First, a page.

Any work that spans multiple narratives is going to challenge an audience.
A new work written and directed by Brisbane’s Shari Indriani (and produced as a development showing with QUT’s Technical Production cohort), Recipe is no exception.
However, the specific way in which it challenges its audience isn’t as predictable. And, in leaving the work, most audiences probably won’t remember the complications of the narrative. More likely, the deep undercurrent of loving solidarity that pulses underneath its many layers.
There’s a certain thrill to teasing out Recipe’s various narratives that is probably best enjoyed with minimal expectations of what’s to come.
But, suffice it to say, whereas most multi-narrative works of fiction challenge their audience to embrace a wide array of diffuse characters and scenarios (or, conversely, bore with their heavy-handed reiteration of a single idea), Indriani cleverly maintains a tight focus on a recurring emotional conflict that’s sufficiently elemental as to allow for a number of affecting dramatic scenarios.
In other words; while fiendishly complex in its mechanics, it’s nevertheless engaging and accessible in its presentation.
Across a range of storylines spanning from the middle ages through to pre-war New York and post-millennial Brisbane, Indriani continually returns to the conflict between what is expedient and what is right. Told exclusively through female characters, it’s a debate that takes many forms. Do we appease our aggressors or stand firm? Do we pursue our passions or maintain stability?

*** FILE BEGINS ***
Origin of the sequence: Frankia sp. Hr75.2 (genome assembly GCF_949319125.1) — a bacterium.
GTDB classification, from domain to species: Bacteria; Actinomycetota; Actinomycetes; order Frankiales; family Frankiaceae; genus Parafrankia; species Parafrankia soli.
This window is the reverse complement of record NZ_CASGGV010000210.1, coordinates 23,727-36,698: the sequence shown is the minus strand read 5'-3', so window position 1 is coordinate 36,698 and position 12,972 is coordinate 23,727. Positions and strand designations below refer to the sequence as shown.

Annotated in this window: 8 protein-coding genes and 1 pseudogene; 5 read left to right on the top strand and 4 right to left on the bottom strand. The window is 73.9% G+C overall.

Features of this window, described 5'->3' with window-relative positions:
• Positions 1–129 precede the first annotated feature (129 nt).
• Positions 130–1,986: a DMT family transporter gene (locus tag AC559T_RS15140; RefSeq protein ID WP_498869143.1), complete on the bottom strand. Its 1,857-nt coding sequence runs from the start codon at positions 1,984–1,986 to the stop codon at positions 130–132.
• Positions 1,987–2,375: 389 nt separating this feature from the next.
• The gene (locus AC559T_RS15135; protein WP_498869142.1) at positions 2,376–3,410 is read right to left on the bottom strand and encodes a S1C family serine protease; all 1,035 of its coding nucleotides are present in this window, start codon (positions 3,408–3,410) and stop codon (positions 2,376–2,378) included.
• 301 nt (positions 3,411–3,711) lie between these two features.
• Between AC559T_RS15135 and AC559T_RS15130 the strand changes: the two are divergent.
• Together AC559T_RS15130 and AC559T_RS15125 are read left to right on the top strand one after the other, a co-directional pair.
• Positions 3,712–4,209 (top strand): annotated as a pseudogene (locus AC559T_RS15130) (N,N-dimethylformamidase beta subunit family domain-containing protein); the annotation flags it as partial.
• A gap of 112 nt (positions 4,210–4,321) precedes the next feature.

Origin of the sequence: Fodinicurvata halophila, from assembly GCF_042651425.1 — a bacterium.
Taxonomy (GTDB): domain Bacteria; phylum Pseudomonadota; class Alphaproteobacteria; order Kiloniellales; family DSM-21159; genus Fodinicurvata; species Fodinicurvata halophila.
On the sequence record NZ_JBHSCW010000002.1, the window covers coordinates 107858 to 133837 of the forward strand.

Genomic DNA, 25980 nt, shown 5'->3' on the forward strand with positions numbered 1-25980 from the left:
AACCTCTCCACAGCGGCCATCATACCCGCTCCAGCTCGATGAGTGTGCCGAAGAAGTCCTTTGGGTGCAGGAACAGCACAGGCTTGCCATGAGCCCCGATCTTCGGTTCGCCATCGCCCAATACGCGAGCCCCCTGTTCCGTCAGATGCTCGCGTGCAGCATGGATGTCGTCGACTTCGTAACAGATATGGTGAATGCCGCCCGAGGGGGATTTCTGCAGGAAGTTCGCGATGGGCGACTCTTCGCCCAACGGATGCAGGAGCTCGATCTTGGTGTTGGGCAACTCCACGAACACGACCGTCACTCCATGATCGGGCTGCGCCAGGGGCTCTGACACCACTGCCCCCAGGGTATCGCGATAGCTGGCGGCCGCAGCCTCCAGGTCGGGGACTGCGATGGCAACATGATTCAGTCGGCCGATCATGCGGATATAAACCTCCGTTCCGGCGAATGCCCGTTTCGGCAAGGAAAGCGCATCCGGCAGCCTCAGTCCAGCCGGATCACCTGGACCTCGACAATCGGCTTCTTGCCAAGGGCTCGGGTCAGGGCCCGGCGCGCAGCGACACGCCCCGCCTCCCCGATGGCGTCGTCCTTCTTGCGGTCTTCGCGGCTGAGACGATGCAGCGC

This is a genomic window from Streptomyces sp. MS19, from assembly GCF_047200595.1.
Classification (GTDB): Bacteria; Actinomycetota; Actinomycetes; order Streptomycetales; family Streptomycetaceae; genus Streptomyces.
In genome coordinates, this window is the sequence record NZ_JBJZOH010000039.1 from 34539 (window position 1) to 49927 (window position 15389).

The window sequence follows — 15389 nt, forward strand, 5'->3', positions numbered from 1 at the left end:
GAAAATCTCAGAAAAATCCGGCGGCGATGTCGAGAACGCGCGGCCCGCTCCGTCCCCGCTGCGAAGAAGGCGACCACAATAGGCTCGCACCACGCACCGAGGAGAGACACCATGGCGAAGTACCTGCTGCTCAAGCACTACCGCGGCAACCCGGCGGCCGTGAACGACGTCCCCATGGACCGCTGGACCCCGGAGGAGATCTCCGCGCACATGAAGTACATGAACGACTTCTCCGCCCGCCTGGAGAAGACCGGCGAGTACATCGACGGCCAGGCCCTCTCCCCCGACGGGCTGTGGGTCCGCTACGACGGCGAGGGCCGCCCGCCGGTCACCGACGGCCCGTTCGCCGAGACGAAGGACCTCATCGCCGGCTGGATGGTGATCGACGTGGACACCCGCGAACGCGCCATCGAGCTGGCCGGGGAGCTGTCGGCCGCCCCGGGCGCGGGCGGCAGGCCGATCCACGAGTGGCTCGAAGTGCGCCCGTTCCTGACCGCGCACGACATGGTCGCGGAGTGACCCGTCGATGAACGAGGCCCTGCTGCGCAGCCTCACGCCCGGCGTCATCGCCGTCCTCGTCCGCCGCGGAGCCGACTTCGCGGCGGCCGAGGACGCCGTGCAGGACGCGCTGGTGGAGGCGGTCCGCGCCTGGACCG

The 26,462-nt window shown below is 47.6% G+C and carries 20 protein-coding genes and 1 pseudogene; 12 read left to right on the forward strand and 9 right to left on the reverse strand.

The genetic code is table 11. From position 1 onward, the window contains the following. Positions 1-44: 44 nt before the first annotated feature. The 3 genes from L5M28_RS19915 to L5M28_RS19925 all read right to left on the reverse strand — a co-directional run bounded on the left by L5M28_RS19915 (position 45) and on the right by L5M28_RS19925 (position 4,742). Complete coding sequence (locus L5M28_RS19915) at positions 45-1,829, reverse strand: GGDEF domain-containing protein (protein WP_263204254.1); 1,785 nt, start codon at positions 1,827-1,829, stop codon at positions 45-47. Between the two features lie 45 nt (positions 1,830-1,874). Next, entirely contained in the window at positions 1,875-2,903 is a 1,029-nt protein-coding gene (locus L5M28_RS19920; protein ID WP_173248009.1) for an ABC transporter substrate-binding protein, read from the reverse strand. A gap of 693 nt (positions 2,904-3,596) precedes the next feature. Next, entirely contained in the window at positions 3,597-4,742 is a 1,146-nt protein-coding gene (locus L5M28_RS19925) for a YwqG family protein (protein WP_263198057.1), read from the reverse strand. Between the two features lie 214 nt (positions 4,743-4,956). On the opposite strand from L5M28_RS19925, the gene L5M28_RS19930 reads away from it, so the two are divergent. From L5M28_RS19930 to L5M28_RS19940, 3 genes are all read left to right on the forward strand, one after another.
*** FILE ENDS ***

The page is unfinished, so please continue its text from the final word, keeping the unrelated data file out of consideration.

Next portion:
Are we inspired or insane?
Are we happy – or delusional?
With such an unresolvable central idea, there’s a risk that the resultant work could grow vague or overly bleak. Indriani, however, weaves a steady thread of hope and resilience through the various storylines. And, for the most part, allows the characters’ own internal motivations drive the conversation forward. Again, the overall emotion of the work is love. (Albeit, love fired by anger.)
The only shortcoming in the script is an occasional tendency for Indriani to have her characters explicitly outline the subtext of the work or transforming a moment from dramatic to didactic. Aside from occasionally raising too many questions about a scenario’s realism (e.g. a police woman articulating systemic sexism, at length, in a regulatory hearing), the work simply doesn’t require it.
Independent of the script, Recipe’s rendering is something of a pleasant surprise. As a developmental showing which, in part, exists to assess the skills of a large number of Technical Production students, there’s a certain expectation of limited acting and excessive technical layers being built into the production’s conception.
The professional actors tasked with bouncing between characters and costume changes with minimal preparation do outstanding work. Similarly, the use of lighting, multimedia and design is intelligent and tasteful. One particular sequence, approximating the open skies of a Brisbane park, ranks as one of the best feats of multimedia theatre design the city’s seen in ten years.
Overall, it’s a work that engenders an excitement for the future of Brisbane’s theatrical community. The script itself is obscenely strong, the performers uniformly excellent and the developing talent involved are seemingly already cultivating excellent instincts. Hopefully, Brisbane will be seeing more of all involved.
MJ O’Neill saw Collab Works 2019: Recipe at QUT’s The Loft on Friday 24 May, 2019.